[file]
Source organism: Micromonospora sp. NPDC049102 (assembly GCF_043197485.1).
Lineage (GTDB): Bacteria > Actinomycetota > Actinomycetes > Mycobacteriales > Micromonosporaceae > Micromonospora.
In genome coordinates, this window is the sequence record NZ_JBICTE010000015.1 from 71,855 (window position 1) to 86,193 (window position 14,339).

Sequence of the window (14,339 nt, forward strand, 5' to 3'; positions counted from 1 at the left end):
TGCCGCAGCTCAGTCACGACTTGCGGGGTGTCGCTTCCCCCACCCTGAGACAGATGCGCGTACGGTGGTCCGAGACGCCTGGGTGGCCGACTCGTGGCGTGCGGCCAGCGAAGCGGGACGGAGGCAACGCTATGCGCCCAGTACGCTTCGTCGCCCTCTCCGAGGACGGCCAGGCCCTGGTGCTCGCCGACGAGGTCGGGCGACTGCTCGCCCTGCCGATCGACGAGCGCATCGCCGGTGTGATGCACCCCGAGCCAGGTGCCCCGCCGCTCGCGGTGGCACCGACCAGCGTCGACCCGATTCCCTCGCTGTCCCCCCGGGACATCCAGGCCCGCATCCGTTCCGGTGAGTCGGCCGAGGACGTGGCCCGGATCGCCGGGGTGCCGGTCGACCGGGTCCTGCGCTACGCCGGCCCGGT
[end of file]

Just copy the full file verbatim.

Source organism: Micromonospora sp. NPDC049102 (assembly GCF_043197485.1).
Lineage (GTDB): Bacteria > Actinomycetota > Actinomycetes > Mycobacteriales > Micromonosporaceae > Micromonospora.
In genome coordinates, this window is the sequence record NZ_JBICTE010000015.1 from 71,855 (window position 1) to 86,193 (window position 14,339).

Sequence of the window (14,339 nt, forward strand, 5' to 3'; positions counted from 1 at the left end):
TGCCGCAGCTCAGTCACGACTTGCGGGGTGTCGCTTCCCCCACCCTGAGACAGATGCGCGTACGGTGGTCCGAGACGCCTGGGTGGCCGACTCGTGGCGTGCGGCCAGCGAAGCGGGACGGAGGCAACGCTATGCGCCCAGTACGCTTCGTCGCCCTCTCCGAGGACGGCCAGGCCCTGGTGCTCGCCGACGAGGTCGGGCGACTGCTCGCCCTGCCGATCGACGAGCGCATCGCCGGTGTGATGCACCCCGAGCCAGGTGCCCCGCCGCTCGCGGTGGCACCGACCAGCGTCGACCCGATTCCCTCGCTGTCCCCCCGGGACATCCAGGCCCGCATCCGTTCCGGTGAGTCGGCCGAGGACGTGGCCCGGATCGCCGGGGTGCCGGTCGACCGGGTCCTGCGCTACGCCGGCCCGGT